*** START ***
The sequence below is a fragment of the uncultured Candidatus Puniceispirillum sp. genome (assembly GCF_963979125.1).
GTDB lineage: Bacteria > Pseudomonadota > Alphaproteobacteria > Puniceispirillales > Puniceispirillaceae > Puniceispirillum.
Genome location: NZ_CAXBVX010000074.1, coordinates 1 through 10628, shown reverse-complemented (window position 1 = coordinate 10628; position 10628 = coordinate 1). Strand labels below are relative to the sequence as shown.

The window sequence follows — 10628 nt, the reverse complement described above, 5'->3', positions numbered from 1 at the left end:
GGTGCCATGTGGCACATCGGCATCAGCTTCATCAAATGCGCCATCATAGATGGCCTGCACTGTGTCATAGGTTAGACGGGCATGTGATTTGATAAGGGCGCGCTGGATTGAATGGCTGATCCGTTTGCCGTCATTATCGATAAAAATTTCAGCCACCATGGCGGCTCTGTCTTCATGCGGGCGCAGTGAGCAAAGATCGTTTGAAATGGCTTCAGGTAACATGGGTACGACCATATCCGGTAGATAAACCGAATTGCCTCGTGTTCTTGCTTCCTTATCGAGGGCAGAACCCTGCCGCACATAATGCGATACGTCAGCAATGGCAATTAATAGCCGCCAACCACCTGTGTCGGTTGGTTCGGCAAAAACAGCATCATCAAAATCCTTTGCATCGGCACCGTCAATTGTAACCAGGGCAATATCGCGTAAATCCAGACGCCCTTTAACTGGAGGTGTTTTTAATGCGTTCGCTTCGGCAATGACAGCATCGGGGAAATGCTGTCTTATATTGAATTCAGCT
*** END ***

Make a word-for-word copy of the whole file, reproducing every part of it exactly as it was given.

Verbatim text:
The sequence below is a fragment of the uncultured Candidatus Puniceispirillum sp. genome (assembly GCF_963979125.1).
GTDB lineage: Bacteria > Pseudomonadota > Alphaproteobacteria > Puniceispirillales > Puniceispirillaceae > Puniceispirillum.
Genome location: NZ_CAXBVX010000074.1, coordinates 1 through 10628, shown reverse-complemented (window position 1 = coordinate 10628; position 10628 = coordinate 1). Strand labels below are relative to the sequence as shown.

The window sequence follows — 10628 nt, the reverse complement described above, 5'->3', positions numbered from 1 at the left end:
GGTGCCATGTGGCACATCGGCATCAGCTTCATCAAATGCGCCATCATAGATGGCCTGCACTGTGTCATAGGTTAGACGGGCATGTGATTTGATAAGGGCGCGCTGGATTGAATGGCTGATCCGTTTGCCGTCATTATCGATAAAAATTTCAGCCACCATGGCGGCTCTGTCTTCATGCGGGCGCAGTGAGCAAAGATCGTTTGAAATGGCTTCAGGTAACATGGGTACGACCATATCCGGTAGATAAACCGAATTGCCTCGTGTTCTTGCTTCCTTATCGAGGGCAGAACCCTGCCGCACATAATGCGATACGTCAGCAATGGCAATTAATAGCCGCCAACCACCTGTGTCGGTTGGTTCGGCAAAAACAGCATCATCAAAATCCTTTGCATCGGCACCGTCAATTGTAACCAGGGCAATATCGCGTAAATCCAGACGCCCTTTAACTGGAGGTGTTTTTAATGCGTTCGCTTCGGCAATGACAGCATCGGGGAAATGCTGTCTTATATTGAATTCAGCT